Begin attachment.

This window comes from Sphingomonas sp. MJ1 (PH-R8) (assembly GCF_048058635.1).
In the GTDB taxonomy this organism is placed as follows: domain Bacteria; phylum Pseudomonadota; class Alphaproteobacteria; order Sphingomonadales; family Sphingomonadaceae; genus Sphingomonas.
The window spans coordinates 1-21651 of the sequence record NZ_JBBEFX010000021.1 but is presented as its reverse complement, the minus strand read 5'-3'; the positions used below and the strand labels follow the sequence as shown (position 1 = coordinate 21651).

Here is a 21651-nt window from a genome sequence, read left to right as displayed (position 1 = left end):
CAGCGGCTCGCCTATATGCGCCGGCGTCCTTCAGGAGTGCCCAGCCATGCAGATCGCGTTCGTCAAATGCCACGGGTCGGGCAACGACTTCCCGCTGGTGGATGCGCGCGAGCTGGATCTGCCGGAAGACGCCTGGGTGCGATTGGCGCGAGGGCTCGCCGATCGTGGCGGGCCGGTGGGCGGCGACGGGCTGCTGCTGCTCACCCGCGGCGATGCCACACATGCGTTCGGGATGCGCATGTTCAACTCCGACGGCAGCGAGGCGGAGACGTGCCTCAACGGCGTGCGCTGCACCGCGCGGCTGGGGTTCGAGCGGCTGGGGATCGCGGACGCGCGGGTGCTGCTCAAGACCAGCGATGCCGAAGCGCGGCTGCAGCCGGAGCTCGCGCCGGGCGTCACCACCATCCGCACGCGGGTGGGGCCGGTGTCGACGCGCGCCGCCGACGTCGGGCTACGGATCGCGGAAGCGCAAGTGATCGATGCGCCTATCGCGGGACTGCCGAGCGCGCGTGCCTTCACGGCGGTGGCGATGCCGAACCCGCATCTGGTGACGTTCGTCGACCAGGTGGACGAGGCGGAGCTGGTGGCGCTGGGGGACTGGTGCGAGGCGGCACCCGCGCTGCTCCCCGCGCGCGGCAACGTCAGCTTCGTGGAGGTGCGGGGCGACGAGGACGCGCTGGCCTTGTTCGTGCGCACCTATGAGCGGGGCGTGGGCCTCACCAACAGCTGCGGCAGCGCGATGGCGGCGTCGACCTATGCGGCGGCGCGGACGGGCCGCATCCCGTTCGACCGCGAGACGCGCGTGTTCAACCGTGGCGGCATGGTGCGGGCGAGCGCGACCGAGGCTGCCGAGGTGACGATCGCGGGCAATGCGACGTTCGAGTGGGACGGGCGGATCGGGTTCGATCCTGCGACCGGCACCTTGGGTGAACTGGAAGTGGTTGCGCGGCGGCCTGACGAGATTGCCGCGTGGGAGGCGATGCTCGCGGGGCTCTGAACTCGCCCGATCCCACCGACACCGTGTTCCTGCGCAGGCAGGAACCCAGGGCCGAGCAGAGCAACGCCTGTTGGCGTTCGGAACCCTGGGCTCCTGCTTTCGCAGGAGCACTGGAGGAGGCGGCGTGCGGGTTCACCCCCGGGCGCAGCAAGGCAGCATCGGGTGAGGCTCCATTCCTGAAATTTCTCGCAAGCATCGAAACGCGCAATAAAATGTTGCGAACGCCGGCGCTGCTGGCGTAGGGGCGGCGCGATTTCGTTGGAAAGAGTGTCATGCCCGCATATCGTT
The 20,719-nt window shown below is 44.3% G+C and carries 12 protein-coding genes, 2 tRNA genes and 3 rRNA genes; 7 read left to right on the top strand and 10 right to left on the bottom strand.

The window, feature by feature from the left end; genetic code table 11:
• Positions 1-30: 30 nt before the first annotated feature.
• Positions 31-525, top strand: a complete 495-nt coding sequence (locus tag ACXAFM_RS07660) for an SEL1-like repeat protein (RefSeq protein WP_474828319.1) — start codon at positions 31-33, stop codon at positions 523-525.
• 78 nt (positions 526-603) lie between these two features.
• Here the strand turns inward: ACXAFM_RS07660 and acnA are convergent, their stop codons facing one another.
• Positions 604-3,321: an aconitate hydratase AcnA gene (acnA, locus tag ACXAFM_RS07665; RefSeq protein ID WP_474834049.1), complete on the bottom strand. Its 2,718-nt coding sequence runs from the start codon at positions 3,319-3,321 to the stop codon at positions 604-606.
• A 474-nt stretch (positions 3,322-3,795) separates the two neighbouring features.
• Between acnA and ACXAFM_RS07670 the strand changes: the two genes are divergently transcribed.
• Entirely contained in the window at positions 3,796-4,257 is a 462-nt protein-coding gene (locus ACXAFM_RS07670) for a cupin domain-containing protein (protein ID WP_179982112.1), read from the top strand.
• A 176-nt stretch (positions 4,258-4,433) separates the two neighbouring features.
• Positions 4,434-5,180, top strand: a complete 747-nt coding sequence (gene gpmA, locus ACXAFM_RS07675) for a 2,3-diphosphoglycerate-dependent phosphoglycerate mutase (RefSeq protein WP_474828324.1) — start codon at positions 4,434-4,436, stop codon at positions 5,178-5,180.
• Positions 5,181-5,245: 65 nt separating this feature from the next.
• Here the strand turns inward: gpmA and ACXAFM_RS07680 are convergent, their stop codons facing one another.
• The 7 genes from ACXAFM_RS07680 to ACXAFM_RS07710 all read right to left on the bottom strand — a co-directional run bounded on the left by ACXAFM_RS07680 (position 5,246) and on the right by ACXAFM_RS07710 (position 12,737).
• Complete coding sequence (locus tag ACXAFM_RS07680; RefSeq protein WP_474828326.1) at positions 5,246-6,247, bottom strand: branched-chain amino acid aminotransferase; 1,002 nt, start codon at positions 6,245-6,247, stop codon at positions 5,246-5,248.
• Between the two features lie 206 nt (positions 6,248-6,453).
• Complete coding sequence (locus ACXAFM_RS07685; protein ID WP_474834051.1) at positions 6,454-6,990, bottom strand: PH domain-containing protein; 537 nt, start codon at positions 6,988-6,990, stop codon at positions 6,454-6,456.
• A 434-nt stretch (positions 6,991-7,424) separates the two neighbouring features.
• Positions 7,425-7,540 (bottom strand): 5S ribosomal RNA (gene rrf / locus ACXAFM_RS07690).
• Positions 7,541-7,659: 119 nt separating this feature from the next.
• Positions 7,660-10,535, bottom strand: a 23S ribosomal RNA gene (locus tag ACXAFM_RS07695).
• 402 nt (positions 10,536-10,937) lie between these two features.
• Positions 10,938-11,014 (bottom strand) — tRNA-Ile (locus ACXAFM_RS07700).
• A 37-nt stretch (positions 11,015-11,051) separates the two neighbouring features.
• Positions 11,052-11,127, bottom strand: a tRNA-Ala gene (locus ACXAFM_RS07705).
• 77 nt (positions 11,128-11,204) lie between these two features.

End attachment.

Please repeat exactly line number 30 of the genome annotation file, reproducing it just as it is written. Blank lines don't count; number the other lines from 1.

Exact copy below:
• A 37-nt stretch (positions 11,015-11,051) separates the two neighbouring features.